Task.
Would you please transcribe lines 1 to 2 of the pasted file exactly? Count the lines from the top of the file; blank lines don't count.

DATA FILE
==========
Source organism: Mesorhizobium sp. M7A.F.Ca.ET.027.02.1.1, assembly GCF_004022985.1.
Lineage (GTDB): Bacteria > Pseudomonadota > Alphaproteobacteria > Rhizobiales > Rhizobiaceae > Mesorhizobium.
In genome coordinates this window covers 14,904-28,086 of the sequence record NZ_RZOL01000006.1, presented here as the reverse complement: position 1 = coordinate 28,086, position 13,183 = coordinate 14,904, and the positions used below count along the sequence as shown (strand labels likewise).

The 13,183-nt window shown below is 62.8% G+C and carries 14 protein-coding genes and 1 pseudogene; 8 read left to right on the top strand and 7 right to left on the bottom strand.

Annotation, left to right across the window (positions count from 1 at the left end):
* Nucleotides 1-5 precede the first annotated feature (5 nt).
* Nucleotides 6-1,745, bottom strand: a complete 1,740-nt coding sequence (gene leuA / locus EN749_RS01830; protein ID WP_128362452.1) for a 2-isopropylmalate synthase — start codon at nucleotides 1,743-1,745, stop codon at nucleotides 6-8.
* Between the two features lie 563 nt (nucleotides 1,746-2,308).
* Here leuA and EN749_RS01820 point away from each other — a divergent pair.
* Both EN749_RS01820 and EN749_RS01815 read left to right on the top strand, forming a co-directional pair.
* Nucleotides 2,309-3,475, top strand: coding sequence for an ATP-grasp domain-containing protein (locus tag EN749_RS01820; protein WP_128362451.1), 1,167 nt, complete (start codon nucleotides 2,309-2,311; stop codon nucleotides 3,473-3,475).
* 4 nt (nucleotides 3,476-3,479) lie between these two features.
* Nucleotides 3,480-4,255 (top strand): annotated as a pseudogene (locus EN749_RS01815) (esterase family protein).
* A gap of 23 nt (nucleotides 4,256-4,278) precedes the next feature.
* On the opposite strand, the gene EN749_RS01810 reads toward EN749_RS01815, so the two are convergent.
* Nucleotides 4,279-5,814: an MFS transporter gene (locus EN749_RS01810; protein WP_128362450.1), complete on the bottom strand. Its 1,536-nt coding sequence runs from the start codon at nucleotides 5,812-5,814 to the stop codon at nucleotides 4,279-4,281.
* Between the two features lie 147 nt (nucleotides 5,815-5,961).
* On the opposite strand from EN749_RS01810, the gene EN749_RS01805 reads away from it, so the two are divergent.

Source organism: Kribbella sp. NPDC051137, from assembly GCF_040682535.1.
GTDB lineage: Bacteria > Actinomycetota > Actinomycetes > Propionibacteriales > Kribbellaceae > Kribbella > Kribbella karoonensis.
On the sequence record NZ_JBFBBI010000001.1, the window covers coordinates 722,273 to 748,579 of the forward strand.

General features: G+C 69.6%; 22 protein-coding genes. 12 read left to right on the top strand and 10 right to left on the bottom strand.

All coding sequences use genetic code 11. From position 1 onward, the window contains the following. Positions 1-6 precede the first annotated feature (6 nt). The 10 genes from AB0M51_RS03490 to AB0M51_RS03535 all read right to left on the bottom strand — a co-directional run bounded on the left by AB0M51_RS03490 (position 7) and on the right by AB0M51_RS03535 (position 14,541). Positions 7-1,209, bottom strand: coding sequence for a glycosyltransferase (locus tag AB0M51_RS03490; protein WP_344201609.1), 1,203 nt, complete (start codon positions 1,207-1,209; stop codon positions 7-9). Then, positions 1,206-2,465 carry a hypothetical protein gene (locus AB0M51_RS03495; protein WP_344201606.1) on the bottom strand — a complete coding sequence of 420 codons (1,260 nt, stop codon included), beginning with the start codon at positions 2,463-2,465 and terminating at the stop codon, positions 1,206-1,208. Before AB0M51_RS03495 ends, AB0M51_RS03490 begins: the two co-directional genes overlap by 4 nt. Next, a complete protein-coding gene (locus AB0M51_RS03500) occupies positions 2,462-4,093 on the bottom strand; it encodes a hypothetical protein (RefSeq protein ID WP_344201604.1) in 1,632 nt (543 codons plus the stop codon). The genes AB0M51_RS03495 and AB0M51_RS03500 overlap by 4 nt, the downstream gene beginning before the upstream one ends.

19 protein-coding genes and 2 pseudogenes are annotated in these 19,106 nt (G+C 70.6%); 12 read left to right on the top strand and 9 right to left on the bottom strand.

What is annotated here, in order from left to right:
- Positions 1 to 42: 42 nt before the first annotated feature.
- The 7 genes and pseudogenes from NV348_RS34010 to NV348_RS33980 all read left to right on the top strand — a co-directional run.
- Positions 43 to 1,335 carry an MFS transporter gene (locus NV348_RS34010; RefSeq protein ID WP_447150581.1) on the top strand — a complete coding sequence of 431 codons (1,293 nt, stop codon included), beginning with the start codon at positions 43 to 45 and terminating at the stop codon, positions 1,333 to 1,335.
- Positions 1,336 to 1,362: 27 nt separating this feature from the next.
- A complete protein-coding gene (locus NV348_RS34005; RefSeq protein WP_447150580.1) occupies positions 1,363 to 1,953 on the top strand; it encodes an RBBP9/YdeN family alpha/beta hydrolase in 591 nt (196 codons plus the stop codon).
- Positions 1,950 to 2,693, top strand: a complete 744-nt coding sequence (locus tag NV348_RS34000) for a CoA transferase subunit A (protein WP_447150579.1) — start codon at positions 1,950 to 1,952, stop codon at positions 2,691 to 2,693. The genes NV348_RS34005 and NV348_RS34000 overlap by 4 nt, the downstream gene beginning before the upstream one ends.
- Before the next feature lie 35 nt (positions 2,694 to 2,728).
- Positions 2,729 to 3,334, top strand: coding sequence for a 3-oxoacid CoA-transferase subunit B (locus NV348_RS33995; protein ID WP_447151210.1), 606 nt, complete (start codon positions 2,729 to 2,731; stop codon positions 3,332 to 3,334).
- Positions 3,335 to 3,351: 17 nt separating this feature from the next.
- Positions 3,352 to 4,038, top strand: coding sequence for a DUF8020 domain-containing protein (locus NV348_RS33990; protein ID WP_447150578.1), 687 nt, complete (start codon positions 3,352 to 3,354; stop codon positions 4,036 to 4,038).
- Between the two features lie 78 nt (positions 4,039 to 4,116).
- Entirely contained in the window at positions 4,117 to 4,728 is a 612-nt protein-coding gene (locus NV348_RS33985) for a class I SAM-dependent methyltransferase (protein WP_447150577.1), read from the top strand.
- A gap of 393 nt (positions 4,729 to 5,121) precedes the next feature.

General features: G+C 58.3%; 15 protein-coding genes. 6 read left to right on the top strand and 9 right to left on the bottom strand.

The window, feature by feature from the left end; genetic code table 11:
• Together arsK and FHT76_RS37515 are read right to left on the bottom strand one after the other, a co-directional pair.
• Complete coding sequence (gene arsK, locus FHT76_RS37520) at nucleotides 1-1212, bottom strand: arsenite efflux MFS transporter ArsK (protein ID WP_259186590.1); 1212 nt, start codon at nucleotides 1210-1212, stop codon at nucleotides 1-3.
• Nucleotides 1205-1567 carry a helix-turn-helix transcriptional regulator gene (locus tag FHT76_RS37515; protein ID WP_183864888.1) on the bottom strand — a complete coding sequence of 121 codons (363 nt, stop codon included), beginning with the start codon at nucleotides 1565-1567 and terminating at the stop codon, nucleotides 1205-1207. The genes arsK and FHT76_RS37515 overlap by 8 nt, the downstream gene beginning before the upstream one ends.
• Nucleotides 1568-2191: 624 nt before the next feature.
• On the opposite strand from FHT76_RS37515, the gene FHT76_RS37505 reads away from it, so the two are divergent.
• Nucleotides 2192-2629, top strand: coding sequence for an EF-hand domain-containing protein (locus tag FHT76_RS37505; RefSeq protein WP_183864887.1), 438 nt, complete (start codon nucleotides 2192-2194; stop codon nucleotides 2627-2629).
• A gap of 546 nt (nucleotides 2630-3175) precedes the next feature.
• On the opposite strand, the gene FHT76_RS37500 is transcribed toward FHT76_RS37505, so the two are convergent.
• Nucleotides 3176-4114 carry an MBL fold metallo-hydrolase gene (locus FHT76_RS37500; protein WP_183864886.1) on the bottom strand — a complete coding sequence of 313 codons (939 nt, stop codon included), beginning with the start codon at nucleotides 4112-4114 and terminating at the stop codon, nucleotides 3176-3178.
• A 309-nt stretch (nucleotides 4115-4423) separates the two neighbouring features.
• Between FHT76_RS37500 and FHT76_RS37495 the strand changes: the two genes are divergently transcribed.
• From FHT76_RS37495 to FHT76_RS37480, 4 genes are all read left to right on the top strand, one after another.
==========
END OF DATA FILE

Source organism: Mesorhizobium sp. M7A.F.Ca.ET.027.02.1.1, assembly GCF_004022985.1.
Lineage (GTDB): Bacteria > Pseudomonadota > Alphaproteobacteria > Rhizobiales > Rhizobiaceae > Mesorhizobium.